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Countless millions of people have died from tuberculosis, a chronic infectious disease caused by the tubercle bacillus. The complete genome sequence of the best-characterized strain of Mycobacterium tuberculosis, H37Rv, has been determined and analysed in order to improve our understanding of the biology of this slow-growing pathogen and to help the(More)
We have sequenced and annotated the genome of fission yeast (Schizosaccharomyces pombe), which contains the smallest number of protein-coding genes yet recorded for a eukaryote: 4,824. The centromeres are between 35 and 110 kilobases (kb) and contain related repeats including a highly conserved 1.8-kb element. Regions upstream of genes are longer than in(More)
The Gram-negative bacterium Yersinia pestis is the causative agent of the systemic invasive infectious disease classically referred to as plague, and has been responsible for three human pandemics: the Justinian plague (sixth to eighth centuries), the Black Death (fourteenth to nineteenth centuries) and modern plague (nineteenth century to the present day).(More)
Leprosy, a chronic human neurological disease, results from infection with the obligate intracellular pathogen Mycobacterium leprae, a close relative of the tubercle bacillus. Mycobacterium leprae has the longest doubling time of all known bacteria and has thwarted every effort at culture in the laboratory. Comparing the 3.27-megabase (Mb) genome sequence(More)
Salmonella enterica serovar Typhi (S. typhi) is the aetiological agent of typhoid fever, a serious invasive bacterial disease of humans with an annual global burden of approximately 16 million cases, leading to 600,000 fatalities. Many S. enterica serovars actively invade the mucosal surface of the intestine but are normally contained in healthy individuals(More)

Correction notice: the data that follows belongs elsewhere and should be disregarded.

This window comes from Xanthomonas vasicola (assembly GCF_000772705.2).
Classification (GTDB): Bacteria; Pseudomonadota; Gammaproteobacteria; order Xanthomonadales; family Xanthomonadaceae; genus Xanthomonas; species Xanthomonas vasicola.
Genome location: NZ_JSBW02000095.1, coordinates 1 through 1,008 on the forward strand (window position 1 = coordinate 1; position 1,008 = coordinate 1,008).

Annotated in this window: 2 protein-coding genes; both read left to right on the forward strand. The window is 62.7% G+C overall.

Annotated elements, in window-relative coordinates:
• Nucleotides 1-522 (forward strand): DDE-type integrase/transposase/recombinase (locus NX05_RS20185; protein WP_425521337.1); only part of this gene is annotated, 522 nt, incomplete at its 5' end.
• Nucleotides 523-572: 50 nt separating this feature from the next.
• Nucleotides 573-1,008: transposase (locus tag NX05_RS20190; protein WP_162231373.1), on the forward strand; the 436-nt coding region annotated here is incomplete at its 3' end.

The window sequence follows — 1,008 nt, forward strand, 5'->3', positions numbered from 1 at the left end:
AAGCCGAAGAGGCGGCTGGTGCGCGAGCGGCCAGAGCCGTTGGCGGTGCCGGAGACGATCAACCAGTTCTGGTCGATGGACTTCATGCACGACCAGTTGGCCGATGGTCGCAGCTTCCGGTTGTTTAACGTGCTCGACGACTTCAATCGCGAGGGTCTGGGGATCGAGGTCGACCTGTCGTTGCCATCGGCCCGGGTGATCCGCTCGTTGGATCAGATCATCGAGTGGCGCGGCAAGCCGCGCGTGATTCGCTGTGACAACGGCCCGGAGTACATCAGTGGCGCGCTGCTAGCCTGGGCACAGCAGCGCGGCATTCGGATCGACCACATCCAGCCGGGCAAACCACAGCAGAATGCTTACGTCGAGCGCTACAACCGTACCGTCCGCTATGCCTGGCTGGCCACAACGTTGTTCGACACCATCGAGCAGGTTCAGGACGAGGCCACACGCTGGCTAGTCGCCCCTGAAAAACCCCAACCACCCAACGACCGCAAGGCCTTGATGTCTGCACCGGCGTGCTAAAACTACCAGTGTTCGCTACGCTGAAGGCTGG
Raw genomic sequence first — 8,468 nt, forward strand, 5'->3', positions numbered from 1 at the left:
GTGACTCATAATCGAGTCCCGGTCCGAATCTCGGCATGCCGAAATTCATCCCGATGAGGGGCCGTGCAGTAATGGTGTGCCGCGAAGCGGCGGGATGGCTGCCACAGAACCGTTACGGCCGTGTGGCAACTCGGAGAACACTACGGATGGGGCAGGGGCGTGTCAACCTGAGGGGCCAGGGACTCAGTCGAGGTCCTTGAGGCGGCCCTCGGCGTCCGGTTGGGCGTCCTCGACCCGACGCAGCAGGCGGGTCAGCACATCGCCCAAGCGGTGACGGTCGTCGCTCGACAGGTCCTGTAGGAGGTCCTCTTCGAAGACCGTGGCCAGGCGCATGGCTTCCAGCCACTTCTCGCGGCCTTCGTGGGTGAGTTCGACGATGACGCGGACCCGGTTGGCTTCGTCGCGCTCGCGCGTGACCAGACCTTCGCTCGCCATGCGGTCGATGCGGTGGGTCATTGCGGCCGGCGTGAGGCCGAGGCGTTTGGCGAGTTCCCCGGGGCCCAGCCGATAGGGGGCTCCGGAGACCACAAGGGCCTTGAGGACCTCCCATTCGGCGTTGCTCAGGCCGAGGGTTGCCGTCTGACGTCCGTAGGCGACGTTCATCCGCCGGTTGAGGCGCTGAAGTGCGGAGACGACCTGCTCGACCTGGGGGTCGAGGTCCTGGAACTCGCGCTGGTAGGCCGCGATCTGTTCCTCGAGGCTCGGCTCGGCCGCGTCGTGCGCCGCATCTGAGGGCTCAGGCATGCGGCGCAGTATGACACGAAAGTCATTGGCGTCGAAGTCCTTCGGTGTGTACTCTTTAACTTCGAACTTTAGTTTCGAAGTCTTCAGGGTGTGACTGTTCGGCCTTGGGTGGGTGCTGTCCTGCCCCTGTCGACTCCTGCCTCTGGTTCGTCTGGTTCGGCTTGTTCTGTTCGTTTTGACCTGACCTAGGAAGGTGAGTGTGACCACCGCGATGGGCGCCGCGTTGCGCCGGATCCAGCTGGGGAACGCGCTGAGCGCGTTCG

Neisseria meningitidis causes bacterial meningitis and is therefore responsible for considerable morbidity and mortality in both the developed and the developing world. Meningococci are opportunistic pathogens that colonize the nasopharynges and oropharynges of asymptomatic carriers. For reasons that are still mostly unknown, they occasionally gain access(More)
Analysis of Plasmodium falciparum chromosome 3, and comparison with chromosome 2, highlights novel features of chromosome organization and gene structure. The sub-telomeric regions of chromosome 3 show a conserved order of features, including repetitive DNA sequences, members of multigene families involved in pathogenesis and antigenic variation, a number(More)
Gene expression signatures have the ability to serve in both prognostic and predictive capacities in patient management. The use of RNA as the starting material and the lability of this analyte, however, dictate that tissues must be snap-frozen or stored in a solution that can maintain the integrity of the RNA. We compared pairs of snap-frozen and RNAlater(More)
This report describes an unbiased method for systematically determining gene function in mammalian cells. A total of 20,704 predicted human full-length cDNAs were tested for induction of the IL-8 promoter. A number of genes, including those for cytokines, receptors, adapters, kinases, and transcription factors, were identified that induced the IL-8 promoter(More)
Large-scale systematic sequencing has generally depended on the availability of an ordered library of large-insert bacterial or viral genomic clones for the organism under study. The generation of these large insert libraries, and the location of each clone on a genome map, is a laborious and time-consuming process. In an effort to overcome these problems,(More)